By George Reed, Retired Executive Director
As the legislative session continues, there’s been a marked increase in the number of bills being introduced. Here are summaries of several which will be of interest to members of the Raleigh Report network.
The saga of HB2 continues, with the NCAA soon to be selecting sites for championships for the next six years and with Gov. Cooper yesterday proposing a compromise repeal (which hasn’t yet been introduced as legislation and has already been attacked by Sen. Berger and by GLBTQ advocates). Three bills have been introduced; all would repeal HB2 but differ in the details. Since all three are sponsored by Democrats, none is likely to be the vehicle for any change in the status of HB2.
H 78, HB2 Repeal/Equality for All. In addition to a complete and unconditional repeal of HB2, it would:
- Standardize the list of categories protected from discrimination under state law to include race, color, national origin, religion, age, disability, sex, marital status, familial status, sexual orientation, gender identity, military or veteran status, and genetic information. This list would apply to housing, employment, public accommodations, credit, insurance, and education (including public schools, charter schools, nonpublic schools, the community college system and the UNC system). While the lists of categories vary slightly from one area to another in existing law, none currently includes sexual orientation, gender identity, military or veteran status or genetic information.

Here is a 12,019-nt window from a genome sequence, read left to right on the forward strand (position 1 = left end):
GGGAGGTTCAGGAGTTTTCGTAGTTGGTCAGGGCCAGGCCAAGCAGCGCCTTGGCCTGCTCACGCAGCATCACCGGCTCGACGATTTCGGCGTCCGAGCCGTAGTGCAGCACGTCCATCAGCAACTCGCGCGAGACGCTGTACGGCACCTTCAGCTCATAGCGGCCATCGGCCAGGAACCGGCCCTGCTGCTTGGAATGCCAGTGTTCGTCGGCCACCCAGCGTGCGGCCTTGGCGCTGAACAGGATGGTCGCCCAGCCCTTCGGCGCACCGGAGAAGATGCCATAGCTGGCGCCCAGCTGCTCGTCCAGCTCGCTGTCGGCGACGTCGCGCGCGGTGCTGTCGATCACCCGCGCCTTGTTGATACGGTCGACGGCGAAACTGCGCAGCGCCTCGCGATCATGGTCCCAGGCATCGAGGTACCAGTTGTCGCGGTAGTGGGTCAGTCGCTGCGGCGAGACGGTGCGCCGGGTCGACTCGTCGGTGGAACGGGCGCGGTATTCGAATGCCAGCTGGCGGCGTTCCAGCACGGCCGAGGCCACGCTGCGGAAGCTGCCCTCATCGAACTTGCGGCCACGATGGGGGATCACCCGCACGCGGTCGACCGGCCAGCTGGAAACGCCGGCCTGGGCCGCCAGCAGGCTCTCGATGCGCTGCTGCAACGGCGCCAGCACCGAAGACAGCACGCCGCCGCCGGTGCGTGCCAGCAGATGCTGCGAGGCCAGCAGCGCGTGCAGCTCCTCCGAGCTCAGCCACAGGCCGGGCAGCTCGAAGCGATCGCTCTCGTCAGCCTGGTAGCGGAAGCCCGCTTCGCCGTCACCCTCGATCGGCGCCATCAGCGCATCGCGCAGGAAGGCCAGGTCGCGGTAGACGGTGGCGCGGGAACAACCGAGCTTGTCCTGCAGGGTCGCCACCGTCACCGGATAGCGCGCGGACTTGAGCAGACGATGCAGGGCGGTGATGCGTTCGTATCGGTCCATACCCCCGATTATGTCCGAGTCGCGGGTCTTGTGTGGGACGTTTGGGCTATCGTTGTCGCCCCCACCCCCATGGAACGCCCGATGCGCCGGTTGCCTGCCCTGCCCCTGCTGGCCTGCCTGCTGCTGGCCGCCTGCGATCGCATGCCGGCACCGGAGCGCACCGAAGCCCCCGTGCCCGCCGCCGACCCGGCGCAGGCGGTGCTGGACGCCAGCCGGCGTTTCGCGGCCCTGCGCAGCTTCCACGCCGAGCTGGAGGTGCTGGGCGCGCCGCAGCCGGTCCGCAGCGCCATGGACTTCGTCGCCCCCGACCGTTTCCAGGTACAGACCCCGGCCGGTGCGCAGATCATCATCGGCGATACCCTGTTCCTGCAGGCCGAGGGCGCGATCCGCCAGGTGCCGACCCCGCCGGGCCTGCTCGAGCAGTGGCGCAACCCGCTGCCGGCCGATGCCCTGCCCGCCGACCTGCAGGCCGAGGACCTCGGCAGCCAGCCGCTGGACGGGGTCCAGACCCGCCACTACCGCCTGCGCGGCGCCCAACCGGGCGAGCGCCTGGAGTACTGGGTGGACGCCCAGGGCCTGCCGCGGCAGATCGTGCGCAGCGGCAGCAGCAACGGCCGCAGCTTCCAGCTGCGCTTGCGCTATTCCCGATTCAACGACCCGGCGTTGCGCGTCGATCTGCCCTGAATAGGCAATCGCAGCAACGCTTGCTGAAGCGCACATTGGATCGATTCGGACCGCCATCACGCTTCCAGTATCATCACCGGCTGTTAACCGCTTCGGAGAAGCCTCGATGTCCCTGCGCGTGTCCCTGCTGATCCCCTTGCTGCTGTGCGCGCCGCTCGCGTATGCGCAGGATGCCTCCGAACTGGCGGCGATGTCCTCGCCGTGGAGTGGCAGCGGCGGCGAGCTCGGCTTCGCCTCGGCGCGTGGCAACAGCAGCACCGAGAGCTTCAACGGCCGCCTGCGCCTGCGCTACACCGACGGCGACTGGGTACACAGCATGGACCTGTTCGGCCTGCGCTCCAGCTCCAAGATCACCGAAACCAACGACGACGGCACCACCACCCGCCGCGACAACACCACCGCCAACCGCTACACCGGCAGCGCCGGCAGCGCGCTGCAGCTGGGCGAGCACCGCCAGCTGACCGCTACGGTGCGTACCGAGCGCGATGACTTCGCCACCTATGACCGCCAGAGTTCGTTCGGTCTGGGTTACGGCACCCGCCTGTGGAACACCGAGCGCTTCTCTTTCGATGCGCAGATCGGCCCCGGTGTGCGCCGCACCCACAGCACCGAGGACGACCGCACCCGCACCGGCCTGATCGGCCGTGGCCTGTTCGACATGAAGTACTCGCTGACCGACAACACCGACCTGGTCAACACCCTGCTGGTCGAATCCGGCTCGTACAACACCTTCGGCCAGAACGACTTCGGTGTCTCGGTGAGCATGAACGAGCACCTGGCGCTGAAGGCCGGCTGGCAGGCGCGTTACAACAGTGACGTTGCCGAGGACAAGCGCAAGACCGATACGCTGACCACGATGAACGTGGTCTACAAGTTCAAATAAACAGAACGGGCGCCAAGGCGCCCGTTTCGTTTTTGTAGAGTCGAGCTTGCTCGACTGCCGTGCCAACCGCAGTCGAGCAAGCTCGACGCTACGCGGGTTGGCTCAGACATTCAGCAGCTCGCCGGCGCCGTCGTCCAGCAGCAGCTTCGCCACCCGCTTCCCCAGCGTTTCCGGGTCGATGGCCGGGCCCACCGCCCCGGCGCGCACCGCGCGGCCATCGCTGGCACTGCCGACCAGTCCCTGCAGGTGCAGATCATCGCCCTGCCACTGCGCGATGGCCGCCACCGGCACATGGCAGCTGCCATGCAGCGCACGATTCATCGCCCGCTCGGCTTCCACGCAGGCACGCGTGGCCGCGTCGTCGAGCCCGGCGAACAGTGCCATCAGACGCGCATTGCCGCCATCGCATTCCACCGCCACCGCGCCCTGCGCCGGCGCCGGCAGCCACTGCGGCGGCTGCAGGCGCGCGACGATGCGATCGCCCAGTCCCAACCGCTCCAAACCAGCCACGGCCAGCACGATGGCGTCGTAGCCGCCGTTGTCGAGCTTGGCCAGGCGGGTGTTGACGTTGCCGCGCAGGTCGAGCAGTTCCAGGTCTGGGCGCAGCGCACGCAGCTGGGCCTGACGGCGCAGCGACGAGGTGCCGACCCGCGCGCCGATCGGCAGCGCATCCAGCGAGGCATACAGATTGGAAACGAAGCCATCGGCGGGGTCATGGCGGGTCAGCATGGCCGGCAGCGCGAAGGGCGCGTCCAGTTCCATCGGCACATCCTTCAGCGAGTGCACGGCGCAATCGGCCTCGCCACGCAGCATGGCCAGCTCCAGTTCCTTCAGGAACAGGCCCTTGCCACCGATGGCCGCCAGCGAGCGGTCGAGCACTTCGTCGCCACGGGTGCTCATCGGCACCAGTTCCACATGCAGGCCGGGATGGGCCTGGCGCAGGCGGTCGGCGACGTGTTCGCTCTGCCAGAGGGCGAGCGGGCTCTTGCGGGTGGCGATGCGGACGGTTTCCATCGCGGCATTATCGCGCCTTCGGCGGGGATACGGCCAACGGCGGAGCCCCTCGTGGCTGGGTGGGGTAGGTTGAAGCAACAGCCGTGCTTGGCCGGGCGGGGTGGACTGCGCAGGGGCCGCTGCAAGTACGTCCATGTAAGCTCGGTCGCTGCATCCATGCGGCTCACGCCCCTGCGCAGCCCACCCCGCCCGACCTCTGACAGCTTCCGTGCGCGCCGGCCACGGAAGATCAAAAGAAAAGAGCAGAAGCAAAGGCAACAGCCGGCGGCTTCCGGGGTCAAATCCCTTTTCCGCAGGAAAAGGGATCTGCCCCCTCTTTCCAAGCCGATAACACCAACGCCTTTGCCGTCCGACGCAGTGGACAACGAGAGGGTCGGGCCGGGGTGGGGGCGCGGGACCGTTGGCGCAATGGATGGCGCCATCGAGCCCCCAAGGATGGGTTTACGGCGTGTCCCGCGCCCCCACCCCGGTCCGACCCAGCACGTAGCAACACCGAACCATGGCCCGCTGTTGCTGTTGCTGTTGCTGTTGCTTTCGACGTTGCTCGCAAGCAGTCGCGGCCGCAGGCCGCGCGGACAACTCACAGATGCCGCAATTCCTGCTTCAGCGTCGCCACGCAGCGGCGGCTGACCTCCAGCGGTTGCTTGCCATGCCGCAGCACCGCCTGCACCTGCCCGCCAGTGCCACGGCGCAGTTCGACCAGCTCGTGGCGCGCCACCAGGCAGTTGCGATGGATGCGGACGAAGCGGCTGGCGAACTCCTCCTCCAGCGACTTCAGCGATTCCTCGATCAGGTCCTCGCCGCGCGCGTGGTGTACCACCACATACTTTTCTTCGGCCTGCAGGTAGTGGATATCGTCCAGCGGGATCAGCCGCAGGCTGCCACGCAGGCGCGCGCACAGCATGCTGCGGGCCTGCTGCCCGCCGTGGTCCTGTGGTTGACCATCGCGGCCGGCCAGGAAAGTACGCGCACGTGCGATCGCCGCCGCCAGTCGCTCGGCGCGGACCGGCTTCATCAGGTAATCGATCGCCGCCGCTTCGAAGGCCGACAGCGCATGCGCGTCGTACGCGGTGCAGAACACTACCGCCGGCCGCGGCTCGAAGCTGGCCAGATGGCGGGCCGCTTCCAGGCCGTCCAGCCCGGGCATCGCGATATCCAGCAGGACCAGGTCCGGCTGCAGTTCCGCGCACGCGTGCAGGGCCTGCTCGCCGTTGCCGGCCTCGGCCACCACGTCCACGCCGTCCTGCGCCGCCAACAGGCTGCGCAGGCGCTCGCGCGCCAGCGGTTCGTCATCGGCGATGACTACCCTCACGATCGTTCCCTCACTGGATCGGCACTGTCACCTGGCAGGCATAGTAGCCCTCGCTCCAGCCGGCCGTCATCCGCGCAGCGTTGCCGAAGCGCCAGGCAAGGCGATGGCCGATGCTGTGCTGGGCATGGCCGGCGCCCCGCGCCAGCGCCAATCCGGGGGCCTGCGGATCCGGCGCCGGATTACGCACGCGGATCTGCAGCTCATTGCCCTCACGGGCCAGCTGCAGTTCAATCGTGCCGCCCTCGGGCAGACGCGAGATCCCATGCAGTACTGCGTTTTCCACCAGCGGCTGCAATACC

- Specify, in the section on public accommodations, that it is not a violation to provide separate bathrooms and changing facilities based on gender, but access to these facilities shall be based on a person’s gender identity. This provision does not apply to private clubs or other establishments not in fact open to the public.
- Increase the penalties for various sexual assault crimes if they were committed in a bathroom, locker room, changing room, or shower room by someone of the opposite sex from that for which the bathroom, etc., is designated. Penalties would be increased by as much as seven years for the most serious sexual assaults.
Introduced by Rep. Brockman (D-High Point). Referred to House Rules.
H 82, Equality for All/Repeal HB2, is similar to H 78, but lacks the third provision, above, increasing penalties for sexual assaults.
Introduced by Reps. Harrison (D-Greensboro), Fisher (D-Asheville), Butler (D-Wilmington) and Autry (D-Charlotte). Referred to House Rules.
S 25, Repeal HB2, is a complete repeal but does not contain the extensions on anti-discrimination found in H 78 and H 82.
Introduced by Sens. J. Jackson (D-Charlotte), Bryant (D-Rocky Mount), and McKissick (D-Durham). Referred to Senate Rules.